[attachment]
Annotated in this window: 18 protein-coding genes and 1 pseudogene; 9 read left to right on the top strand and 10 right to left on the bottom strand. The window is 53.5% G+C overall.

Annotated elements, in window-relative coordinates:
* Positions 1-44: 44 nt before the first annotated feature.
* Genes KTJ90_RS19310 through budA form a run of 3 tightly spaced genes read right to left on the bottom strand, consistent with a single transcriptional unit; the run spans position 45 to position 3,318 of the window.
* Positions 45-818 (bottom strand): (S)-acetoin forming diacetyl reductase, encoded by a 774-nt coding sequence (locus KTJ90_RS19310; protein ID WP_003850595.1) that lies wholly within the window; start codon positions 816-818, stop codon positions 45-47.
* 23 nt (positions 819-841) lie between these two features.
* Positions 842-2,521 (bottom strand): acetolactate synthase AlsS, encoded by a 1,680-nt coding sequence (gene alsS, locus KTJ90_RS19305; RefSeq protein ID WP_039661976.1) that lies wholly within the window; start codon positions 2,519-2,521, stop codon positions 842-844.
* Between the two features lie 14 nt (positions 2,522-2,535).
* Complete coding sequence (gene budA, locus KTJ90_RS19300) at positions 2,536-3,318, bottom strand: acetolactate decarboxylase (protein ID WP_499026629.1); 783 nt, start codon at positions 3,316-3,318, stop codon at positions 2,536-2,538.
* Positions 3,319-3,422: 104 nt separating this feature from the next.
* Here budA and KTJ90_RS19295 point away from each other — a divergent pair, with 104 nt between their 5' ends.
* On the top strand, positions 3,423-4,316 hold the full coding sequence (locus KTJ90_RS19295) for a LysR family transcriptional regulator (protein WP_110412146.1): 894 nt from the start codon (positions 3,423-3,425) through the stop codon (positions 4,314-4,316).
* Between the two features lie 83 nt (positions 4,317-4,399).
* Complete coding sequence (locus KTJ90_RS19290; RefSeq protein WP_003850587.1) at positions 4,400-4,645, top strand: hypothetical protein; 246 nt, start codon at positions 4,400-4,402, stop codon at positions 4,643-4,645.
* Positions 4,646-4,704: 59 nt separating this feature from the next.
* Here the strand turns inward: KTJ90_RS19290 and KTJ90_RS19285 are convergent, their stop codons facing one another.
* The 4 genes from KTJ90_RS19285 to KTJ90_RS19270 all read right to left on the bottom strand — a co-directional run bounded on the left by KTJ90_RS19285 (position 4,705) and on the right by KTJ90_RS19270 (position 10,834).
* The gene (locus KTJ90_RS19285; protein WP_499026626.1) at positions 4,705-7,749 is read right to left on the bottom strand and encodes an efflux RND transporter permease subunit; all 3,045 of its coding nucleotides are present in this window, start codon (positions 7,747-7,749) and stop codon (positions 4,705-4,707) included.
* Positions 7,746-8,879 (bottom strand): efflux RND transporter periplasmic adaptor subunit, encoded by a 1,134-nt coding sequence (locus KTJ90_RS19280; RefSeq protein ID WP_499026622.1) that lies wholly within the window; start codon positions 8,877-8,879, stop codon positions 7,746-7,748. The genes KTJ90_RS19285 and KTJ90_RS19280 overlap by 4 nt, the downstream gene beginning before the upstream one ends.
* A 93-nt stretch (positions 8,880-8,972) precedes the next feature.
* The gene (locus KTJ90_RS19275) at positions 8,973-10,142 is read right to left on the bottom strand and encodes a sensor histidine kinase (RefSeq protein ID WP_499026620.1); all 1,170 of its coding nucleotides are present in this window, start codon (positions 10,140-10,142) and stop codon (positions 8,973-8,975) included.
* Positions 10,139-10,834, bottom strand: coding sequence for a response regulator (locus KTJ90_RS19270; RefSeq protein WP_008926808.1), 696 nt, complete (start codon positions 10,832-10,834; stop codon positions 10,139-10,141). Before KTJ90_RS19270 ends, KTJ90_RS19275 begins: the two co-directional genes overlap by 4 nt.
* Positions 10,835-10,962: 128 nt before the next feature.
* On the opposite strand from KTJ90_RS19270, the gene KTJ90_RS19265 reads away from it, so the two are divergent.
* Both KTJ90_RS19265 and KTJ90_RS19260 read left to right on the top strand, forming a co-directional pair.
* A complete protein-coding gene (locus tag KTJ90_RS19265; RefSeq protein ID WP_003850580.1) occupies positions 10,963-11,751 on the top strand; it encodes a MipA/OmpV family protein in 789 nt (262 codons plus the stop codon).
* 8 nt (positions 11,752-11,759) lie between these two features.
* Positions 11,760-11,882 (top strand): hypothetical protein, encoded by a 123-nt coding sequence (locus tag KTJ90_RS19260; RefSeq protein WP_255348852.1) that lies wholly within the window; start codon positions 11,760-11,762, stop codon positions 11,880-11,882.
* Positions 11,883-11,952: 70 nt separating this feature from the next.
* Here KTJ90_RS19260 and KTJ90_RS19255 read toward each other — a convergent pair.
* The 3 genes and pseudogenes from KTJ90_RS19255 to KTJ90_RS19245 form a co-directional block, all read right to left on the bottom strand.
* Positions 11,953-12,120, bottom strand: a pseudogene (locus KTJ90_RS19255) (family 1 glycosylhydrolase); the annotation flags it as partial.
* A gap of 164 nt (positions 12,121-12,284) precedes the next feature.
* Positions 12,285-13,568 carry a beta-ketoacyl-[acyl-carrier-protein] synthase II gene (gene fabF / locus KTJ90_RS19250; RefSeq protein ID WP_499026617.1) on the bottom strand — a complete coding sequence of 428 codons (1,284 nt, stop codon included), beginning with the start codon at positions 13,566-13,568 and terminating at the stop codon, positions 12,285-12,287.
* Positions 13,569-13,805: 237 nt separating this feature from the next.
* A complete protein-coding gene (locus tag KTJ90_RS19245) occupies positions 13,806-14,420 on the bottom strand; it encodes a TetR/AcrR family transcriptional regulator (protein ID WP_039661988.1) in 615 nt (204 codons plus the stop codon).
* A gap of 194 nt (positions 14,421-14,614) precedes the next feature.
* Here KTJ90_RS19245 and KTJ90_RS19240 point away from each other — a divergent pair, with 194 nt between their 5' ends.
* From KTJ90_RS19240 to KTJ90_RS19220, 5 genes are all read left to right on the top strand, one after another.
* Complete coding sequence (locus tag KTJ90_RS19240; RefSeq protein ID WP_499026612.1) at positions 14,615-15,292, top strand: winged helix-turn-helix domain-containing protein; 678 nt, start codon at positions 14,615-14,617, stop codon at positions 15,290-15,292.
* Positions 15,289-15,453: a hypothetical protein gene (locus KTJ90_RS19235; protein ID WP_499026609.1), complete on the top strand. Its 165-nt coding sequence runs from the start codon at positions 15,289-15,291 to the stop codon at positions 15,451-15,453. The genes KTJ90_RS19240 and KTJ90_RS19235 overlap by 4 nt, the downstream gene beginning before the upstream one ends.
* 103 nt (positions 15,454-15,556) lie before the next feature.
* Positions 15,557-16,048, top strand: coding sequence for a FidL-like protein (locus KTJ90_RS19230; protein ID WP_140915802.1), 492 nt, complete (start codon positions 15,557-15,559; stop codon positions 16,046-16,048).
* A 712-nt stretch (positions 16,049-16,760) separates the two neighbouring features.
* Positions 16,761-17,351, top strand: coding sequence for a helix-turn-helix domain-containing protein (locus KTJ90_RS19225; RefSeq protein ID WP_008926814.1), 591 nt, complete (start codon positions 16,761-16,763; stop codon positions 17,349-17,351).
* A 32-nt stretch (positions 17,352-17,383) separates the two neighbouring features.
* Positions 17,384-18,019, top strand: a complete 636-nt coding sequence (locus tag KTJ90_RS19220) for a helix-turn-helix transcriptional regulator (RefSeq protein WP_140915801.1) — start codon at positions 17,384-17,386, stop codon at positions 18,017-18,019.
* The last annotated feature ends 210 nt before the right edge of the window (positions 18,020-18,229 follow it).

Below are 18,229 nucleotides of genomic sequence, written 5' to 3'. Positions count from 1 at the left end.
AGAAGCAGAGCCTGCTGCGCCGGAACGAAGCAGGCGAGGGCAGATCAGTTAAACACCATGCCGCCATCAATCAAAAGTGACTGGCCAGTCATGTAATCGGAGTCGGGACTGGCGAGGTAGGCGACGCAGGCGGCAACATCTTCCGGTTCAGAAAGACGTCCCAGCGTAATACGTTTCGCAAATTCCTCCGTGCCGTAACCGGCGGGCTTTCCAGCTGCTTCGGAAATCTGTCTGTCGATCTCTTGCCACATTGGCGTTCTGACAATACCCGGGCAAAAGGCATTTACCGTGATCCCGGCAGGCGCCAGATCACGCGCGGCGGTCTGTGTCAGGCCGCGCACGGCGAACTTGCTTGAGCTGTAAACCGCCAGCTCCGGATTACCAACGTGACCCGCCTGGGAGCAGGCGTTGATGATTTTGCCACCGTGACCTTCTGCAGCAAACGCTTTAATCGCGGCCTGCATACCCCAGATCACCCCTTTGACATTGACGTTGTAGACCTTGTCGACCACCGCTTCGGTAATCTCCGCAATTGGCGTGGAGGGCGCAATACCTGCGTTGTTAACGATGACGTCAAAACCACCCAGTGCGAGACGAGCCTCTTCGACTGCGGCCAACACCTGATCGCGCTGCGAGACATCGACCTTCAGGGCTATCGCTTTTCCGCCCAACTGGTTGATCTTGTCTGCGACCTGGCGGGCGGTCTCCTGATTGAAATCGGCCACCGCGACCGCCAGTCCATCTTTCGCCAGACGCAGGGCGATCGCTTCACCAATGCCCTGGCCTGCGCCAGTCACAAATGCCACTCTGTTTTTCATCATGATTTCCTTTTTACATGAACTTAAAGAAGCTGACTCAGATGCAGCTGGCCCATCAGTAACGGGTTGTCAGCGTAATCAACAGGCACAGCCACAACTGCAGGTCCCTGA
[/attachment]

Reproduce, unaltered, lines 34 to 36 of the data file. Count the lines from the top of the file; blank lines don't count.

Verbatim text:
* Positions 12,285-13,568 carry a beta-ketoacyl-[acyl-carrier-protein] synthase II gene (gene fabF / locus KTJ90_RS19250; RefSeq protein ID WP_499026617.1) on the bottom strand — a complete coding sequence of 428 codons (1,284 nt, stop codon included), beginning with the start codon at positions 13,566-13,568 and terminating at the stop codon, positions 12,285-12,287.
* Positions 13,569-13,805: 237 nt separating this feature from the next.
* A complete protein-coding gene (locus tag KTJ90_RS19245) occupies positions 13,806-14,420 on the bottom strand; it encodes a TetR/AcrR family transcriptional regulator (protein ID WP_039661988.1) in 615 nt (204 codons plus the stop codon).